NHL Draft 2009
I'm looking forward to this. Again, this is the time for Burke to get some things done and I like to see him in action. June 26 I think is when this is. Friday night then Saturday in Montreal. Should be interesting.

That is all.

Tuesday, June 23, 2009

Toronto Maple Leafs 2008 NHL Entry Draft Review

It’s been a year since the NHL 2008 Entry Draft, and there’s been some time to review who the Maple Leafs selected and what has come of those players. This should be fun.

Here is how the rankings work at Hockey's Basically, you're rated from 10 - 1, where 10 is "A generational talent - - a player for the ages, one who can do things with a puck that no other player would even contemplate going."

7 is "Players not quite good enough to play on the top line or pairing on a regular basis, but still possessing enough talent to contribute offensively, defend with some authority, or competently play the goaltender's position for long stretches."

5 is "fourth liner."

4 is "top minor leaguer"

3 and lower is a waste of time.

The letter beside these ratings indicates the realistic chances of achieving that potential. An A "all but guarantees" they reach their potential. B means they "should reach it," C means they could drop two ratings, D means they likely won't be as good as they're rated and F means they've little to no potential.

So, a high score and a high letter is good. A low score and a high letter is alright and low letters and low numbers are bad. On to the draft!

Round One
In the first round, the Maple Leafs traded up for the fifth pick, selecting Luke Schenn, fifth overall. Schenn jumped from the draft directly into the NHL, playing 70 games. He was recognized around the league as a blue-chip prospect by being selected for the "Young Stars" game during the All-Star weekend, and chipped in 14 points from the back end, while learning how to play against some of the best forwards in the NHL during his rookie campaign. Overall, he's been a success with the franchise already - and is expected to develop even more in the next season. Ultimately, he's not a prospect, he's a worthy member of the franchise.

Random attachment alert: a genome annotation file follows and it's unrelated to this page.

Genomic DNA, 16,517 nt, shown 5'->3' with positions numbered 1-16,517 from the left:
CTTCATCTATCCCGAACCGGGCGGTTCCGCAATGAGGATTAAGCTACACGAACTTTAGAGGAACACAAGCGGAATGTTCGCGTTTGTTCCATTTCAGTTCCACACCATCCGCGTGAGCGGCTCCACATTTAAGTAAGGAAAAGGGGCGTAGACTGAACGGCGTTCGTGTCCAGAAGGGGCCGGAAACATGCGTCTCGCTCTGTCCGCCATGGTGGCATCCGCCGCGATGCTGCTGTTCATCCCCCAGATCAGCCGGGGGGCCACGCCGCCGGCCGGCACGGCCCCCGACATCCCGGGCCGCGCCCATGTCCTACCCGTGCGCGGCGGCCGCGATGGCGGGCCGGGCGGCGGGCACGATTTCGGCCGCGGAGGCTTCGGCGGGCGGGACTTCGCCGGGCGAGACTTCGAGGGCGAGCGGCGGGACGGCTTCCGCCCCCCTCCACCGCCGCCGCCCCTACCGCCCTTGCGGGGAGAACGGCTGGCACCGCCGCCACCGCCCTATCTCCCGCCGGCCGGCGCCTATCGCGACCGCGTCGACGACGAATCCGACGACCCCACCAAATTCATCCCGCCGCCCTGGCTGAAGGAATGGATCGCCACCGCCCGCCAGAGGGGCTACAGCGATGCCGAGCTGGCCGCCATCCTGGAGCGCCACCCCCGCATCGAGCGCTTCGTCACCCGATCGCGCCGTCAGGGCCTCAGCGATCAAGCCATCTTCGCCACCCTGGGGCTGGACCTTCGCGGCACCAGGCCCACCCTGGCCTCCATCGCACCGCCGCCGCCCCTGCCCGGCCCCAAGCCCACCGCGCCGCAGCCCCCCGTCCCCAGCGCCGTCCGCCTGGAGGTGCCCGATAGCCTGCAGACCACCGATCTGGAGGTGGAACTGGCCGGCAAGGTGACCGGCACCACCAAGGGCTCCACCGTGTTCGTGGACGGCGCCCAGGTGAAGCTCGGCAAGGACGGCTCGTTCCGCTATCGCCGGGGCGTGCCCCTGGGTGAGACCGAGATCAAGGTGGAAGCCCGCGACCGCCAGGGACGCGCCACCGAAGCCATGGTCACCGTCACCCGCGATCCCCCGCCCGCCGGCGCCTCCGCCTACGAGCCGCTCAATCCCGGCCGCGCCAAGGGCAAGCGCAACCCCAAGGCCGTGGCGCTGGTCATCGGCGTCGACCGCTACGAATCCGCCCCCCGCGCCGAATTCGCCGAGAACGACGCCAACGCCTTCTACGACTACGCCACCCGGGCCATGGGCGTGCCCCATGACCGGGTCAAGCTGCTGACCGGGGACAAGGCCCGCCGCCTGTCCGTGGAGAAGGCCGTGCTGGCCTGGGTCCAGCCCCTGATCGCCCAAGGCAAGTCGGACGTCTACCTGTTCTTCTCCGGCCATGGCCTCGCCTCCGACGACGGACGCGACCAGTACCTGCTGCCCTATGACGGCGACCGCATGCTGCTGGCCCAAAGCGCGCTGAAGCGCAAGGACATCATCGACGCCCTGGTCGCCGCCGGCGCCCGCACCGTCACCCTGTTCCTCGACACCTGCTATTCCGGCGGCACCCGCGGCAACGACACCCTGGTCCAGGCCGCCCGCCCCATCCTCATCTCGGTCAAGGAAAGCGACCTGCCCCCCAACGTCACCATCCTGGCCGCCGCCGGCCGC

Ultimately, Schenn isn't even being considered a prospect - he's an NHLer as far as anyone's concerned. So far, a good choice. He is rated at an 8.5 B.

(Nashville's gain is Toronto's pick)
I think it will also be interesting to review who the Leafs might have selected if they had retained their draft picks. That being said, when trading up for Schenn, the Leafs' pick wound up in the hands of Nashville, who picked Colin Wilson. 8.0 C
Wilson is listed at 6'1/215 lbs. His tireless work ethic and unyielding commitment to his off-ice conditioning are evident in the areas of his strength and power. He is a difficult player to move off of the puck and has shown a willingness to play in the difficult areas of the ice. One of the truly gifted players in the 2008 draft, Colin Wilson brings a much needed boost to the Nashville organization at the center position. (
Round Two
In the second round, Toronto traded Phoenix’s second round pick to Nashville, who selected Roman Josi, 8th, 38th overall. A 6'1 defenceman from Switzerland, who is only 185 lbs. 7.5 D

He has a good shot that can become a weapon on the blue line. His passing game is also solid, often setting up break-aways with crisp passes from behind. On contrary he should continue to get bigger and become more dominant when going into the corners. At times he seems to shy off in battles. Furthermore his backwards skating needs some work. Too often he is losing ground and needs to chase the forward.

Josi is already quite experienced despite his age. He is rarely seen nervous on the ice and makes the right decisions on the ice no matter what pressure he’s under. An NHL career is certainly a possibility but he is not ready yet and needs a couple more seasons of maturity in the Swiss league or the Canadian junior leagues before being, able to make the jump to NA pro (

Later, Toronto selected Jimmy Hayes, 30th, 60th overall. (The pick was acquired from Pittsburgh). Jimmy Hayes - again, I've decided I'm backing this guy, as the second round pick. He needs someone to root for him, even though he's in total obscurity. And again, his nickname is Purple Hayes (saluting Jimmy Hendrix). Now we have to wait for Hayes to kiss the sky.
2007-08: This season marked Hayes’ second with the U.S. National Team Development. In 18 games with the U-18 club, he managed to record seven points (2+5) and another 10 points (2+8) in 19 games in the U.S. Natl. Team (NAHL). Hayes also joined the Lincoln Stars (USHL) for 21 games, where he netted four goals and added 11 assists. He had nine postseason points (4+5) with the Stars, dressing in eight playoff games with the club. He signed a Letter of Intent to attend Boston College (Hockey East) in the fall of 2008. In February, he had his USHL rights traded from the Ohio Jr. Blue Jackets to Lincoln. Shortly thereafter, Hayes received a release from the NTDP program and joined the Stars.